artsandyouthlove

Books, Music, Movies, Youth Issues, Random Stuff

Posts Tagged ‘Literature

Neil Gaiman On Reading and My Two Cents

leave a comment »

I was making my usual rounds on the Huffington Post when I saw this link to an article about why author Neil Gaiman thinks reading is important for the future. The article is lengthy, but thought-provoking.

As an avid reader and aspiring author, I agree with every word Gaiman said. The only thing that would impress me more is if Gaiman turned this lecture into a fantasy novel. However, I want to add a few things.

First, fiction is not the only genre that can impact a reader.

As they get older, kids get exposed to other things and have to read non-fiction. If they have to do a paper on their favorite author, then they will have to read biographies or autobiographies.

If a reader enjoys an author’s work enough to read the author’s  biography or autobiography, then the reader might appreciate the author’s work even more. The same thing can apply if you read a biography or autobiography about any creative or innovative person.

By reading more about certain people, you can learn to appreciate certain aspects of life more or want to do something to improve it.

Secondly, reading fiction has a special message for some readers. That message is, “You are not alone.”

One of the worse things that you can feel is that you’re only person experiencing something. Finding a character in a fictional work going through the same thing you are is as comforting as a warm hug.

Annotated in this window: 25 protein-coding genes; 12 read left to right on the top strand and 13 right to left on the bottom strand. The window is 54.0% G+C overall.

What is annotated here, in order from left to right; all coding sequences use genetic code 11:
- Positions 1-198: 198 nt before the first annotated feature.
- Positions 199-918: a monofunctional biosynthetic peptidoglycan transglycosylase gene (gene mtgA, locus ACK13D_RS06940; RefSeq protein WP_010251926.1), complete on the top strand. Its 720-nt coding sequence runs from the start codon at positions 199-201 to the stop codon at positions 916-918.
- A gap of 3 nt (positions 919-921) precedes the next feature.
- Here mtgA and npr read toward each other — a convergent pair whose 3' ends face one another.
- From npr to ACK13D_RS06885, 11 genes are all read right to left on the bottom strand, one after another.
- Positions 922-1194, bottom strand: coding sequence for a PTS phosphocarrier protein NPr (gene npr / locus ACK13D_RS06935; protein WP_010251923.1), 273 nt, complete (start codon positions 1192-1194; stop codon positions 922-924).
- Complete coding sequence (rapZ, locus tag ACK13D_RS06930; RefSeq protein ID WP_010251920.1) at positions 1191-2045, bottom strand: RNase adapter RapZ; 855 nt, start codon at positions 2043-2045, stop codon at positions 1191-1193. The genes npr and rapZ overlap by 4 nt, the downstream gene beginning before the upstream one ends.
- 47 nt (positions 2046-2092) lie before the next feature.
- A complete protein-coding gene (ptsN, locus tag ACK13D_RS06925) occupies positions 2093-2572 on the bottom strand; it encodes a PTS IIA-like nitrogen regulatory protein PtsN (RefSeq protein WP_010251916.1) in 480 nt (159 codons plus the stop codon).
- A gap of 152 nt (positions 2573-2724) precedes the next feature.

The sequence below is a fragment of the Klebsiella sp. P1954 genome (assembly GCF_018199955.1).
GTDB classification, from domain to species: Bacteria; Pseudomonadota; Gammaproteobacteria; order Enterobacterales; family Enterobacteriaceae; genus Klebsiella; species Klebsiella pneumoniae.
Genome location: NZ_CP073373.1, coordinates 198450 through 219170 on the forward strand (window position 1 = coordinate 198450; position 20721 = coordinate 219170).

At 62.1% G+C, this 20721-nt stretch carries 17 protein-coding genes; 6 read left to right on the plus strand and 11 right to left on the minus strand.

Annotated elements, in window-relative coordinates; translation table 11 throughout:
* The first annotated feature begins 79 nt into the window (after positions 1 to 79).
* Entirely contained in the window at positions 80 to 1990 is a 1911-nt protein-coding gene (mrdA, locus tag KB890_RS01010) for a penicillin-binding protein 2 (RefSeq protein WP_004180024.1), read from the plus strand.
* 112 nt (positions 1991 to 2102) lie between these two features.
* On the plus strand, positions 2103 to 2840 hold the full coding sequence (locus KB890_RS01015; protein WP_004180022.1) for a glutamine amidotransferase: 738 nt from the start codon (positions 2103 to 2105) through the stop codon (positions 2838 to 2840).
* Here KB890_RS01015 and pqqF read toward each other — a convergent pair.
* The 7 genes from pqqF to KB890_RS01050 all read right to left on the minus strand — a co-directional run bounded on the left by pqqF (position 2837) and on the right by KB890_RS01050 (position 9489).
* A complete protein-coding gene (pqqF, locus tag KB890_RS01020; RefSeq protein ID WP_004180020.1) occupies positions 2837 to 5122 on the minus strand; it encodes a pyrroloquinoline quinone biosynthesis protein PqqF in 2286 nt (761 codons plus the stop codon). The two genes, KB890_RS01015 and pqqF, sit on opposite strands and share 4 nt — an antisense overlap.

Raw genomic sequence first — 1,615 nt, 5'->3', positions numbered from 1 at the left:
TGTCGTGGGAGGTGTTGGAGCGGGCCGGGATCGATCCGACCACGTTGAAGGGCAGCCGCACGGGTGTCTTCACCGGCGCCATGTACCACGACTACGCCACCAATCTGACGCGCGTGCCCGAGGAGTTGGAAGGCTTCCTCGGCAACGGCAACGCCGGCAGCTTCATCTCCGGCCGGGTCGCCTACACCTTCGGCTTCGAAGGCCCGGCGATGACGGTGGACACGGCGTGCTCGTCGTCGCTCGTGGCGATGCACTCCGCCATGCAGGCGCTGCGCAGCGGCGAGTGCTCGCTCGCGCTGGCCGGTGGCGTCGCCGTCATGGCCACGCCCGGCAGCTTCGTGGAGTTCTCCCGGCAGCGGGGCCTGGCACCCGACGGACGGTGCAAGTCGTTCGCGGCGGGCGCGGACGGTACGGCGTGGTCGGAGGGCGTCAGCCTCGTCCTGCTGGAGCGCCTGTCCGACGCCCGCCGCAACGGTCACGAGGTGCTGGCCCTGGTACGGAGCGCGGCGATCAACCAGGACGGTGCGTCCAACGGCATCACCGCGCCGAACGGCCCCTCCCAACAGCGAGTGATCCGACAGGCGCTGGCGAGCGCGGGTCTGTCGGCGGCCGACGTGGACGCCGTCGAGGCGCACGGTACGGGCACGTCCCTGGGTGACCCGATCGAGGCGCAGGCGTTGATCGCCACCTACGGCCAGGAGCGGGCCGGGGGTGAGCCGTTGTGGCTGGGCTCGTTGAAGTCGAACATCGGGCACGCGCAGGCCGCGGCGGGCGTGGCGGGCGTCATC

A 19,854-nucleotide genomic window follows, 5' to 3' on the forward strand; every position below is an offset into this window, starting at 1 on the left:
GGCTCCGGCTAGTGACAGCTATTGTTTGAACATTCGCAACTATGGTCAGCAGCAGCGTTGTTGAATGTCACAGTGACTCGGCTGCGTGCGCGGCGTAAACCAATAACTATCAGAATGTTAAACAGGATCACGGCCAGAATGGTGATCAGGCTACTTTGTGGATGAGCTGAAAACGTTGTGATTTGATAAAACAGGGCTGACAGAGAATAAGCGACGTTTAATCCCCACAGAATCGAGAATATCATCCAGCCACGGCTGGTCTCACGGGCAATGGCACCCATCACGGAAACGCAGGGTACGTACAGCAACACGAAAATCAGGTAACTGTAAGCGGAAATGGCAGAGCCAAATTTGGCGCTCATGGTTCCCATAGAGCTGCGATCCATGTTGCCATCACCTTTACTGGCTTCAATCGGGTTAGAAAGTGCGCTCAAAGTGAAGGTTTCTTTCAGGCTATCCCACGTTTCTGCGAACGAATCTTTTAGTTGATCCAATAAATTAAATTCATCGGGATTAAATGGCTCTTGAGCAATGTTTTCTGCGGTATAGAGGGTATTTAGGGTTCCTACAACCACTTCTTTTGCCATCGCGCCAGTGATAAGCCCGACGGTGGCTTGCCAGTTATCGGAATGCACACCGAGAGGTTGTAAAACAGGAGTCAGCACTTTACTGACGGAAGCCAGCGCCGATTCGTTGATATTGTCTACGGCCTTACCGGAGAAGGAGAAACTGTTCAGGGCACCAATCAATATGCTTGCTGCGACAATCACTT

Last but not least, I think the ultimate reason reading is important is that it inspires other people to express themselves through any medium.

The short stories I have been writing as practice have been influenced by teen fiction, news stories, and a little personal experience. Some of my poetry has a similar influence, but has also been inspired by classic poets.

Without people reading books, the world wouldn’t be where it is today.  I will always be grateful for libraries, books, and the authors who write them.

Advertisements

Written by Serena Zola

October 18, 2013 at 4:57 PM

Why I Read YA Books

leave a comment »

I read this article about why YA books appeal to adults when it was first published and found it amusing, deciding to bookmark it for a future blog post. Today, I decided to compile a list of reasons about why I read YA books and ask my readers and fellow bloggers, “Why do you read YA Books?” I understand this question might not apply to everybody, but I’m asking out of curiosity because I have a feeling that some of the reasons listed on the article don’t apply.

Here are my reasons in no particular order:

1. As an aspiring young adult author, YA books are my inspiration

For the most part, I read contemporary YA books because that is the exact YA genre I want to write books for. Sometimes, if ideas aren’t coming or I’m frustrated, thinking “Why am I doing this again?” I reread the book that inspired me to write for teens in the first place: The Outsiders by S.E. Hinton.

2.  To remember the comfort received as a teen

A quote from S.E. Hinton about her enjoyment of reading goes, “The act of reading was so pleasurable for me. For an introverted kid, it’s a means of communication, because you interact with the author even if you aren’t sitting there conversing with her.” This sums up perfectly what YA books meant to me as a teen. I didn’t have a lot of close friendships and relationships, so sometimes books and their authors were my closest confidants. They made me experience a wide range of emotions that sometimes matched my own, creating an amazing feeling of empathy. As a result, a very important message was communicated to me: “You are not alone.”

3. To keep up with what everybody (or at least some people)  read